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Dissertation/Thesis Abstract

Belowground carbon fluxes respond to nutrient availability in a northern hardwood forest
by Bae, Kikang, Ph.D., State University of New York College of Environmental Science and Forestry, 2013, 145; 3614763
Abstract (Summary)

Soil respiration is a major flux of carbon to the atmosphere in terrestrial ecosystems. If belowground carbon cycling processes are disrupted, as by N deposition in northern hardwood forests, there could be feedbacks to atmospheric CO2. Despite its importance in the global carbon budget, soil respiration is not widely studied across different levels of nutrient availability in soils. In this study, we measured soil respiration across northern hardwood forest sites of differing fertility and age in the White Mountains of New Hampshire.

Across the range of soil nutrient availability, soil respiration and belowground carbon allocation were lower in sites with relatively low nutrient availability compared with sites categorized as medium or high fertility. Soil respiration and belowground carbon allocation did not differ significantly with forest age.

Summer soil respiration rate was not correlated to soil P and Ca availability, but was low in soils with high N availability. This result suggests that greater N availability in soils may contribute to less belowground carbon allocation in northern hardwood forests.

To further study single and synergistic nutrient effects on soil or microbial respiration, nitrogen and phosphorus were applied in treatments of: N-only, P-only, N+P, and control. There were no significant N or P fertilization effects on soil or microbial respiration after two years of fertilization treatment.

To study microbial respiration alone, five stands (4 plots in each stand) were selected in which living roots were severed by digging trenches. Although total soil respiration did not change after fertilization, the contribution of microbial respiration to soil respiration increased significantly in N+P plots compared to N-only and control plots with trenches. Microbial respiration in laboratory incubations also suggested that there were no discernible changes in Oe and Oa horizons after fertilization.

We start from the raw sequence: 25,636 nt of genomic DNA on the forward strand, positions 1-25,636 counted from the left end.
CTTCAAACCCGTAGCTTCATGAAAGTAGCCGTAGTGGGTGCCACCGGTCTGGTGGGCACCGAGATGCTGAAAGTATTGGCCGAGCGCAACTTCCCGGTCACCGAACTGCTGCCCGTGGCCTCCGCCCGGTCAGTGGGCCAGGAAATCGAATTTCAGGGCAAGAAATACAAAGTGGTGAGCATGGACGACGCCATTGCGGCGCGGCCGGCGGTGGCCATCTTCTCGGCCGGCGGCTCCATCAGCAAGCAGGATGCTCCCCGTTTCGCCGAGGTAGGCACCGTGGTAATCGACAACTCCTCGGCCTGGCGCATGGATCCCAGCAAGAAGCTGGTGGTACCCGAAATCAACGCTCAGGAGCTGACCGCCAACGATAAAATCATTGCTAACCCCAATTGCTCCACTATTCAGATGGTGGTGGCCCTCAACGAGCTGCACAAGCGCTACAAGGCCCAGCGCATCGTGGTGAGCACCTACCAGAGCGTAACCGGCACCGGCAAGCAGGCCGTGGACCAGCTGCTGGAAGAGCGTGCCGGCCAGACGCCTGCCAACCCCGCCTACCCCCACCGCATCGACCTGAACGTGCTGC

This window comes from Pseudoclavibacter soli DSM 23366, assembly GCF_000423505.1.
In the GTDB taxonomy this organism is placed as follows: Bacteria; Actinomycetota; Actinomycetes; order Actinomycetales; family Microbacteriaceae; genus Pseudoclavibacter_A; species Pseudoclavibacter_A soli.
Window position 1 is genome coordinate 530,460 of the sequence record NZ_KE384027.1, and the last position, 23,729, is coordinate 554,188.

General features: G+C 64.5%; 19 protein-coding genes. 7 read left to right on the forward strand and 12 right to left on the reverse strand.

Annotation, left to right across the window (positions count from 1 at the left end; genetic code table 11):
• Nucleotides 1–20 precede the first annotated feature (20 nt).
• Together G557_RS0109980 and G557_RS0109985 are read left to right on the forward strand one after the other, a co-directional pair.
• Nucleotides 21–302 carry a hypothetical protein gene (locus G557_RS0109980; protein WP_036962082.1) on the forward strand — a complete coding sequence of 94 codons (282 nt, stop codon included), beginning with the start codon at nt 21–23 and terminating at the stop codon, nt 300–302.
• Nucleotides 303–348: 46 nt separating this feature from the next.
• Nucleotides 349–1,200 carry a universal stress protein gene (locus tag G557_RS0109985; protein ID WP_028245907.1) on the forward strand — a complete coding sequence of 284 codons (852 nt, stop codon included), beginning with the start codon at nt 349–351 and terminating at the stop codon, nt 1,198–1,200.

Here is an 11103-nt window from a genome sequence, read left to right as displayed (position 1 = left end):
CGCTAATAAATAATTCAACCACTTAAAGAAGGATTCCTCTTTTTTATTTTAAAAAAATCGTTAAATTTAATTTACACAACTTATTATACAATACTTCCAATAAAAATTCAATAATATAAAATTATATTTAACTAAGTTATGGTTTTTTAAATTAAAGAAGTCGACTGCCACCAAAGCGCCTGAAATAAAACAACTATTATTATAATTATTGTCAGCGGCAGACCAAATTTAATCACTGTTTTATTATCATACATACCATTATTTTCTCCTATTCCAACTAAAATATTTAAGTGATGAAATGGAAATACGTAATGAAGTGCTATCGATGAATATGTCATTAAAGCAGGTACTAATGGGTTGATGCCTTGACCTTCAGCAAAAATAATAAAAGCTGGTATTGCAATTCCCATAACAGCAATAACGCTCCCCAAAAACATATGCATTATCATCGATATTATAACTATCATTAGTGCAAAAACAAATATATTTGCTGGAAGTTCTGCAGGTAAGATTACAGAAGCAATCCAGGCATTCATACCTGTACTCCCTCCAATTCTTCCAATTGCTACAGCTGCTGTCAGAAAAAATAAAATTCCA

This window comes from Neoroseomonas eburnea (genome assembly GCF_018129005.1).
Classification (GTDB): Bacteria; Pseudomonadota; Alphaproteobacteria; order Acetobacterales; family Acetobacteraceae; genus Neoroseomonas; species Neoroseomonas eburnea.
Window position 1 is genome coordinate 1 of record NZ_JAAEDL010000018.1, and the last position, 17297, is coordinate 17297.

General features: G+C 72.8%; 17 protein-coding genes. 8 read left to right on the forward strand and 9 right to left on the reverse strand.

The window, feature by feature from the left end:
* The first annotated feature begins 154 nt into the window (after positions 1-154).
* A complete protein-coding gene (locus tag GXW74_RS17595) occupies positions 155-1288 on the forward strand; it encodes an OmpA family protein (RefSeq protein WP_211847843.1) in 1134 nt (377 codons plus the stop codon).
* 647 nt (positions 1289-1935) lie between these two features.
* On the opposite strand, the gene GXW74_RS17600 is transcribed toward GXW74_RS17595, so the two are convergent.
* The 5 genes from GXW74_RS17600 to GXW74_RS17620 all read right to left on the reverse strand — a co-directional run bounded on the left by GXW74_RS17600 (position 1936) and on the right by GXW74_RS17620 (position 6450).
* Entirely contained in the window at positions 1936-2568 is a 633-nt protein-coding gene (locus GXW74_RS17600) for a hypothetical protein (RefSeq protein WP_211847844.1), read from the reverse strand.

Data from this study suggest that nutrient availability, particularly N, can affect soil respiration. The two-year study period was not long enough to detect fertilization effects on soil and microbial respiration, hence long-term tracking of the fertilization treatments in this study will be necessary to determine if belowground carbon flux changes in response to increased N and P availability in soils.

Indexing (document details)
Advisor: Yanai, Ruth D.
Commitee: Cleavitt, Natalie L., Fahey, Timothy J., Howard, Joel R., Volk, Timothy A.
School: State University of New York College of Environmental Science and Forestry
Department: Forest Resources Management
School Location: United States -- New York
Source: DAI-B 75/07(E), Dissertation Abstracts International
Subjects: Forestry
Keywords: Bartlett experimental forest, Belowground carbon allocation, Fine root biomass, Hubbard brook experimental forest, Jeffers brook, New hampshire, Soil respiration, White mountains
Publication Number: 3614763
ISBN: 978-1-303-80365-9
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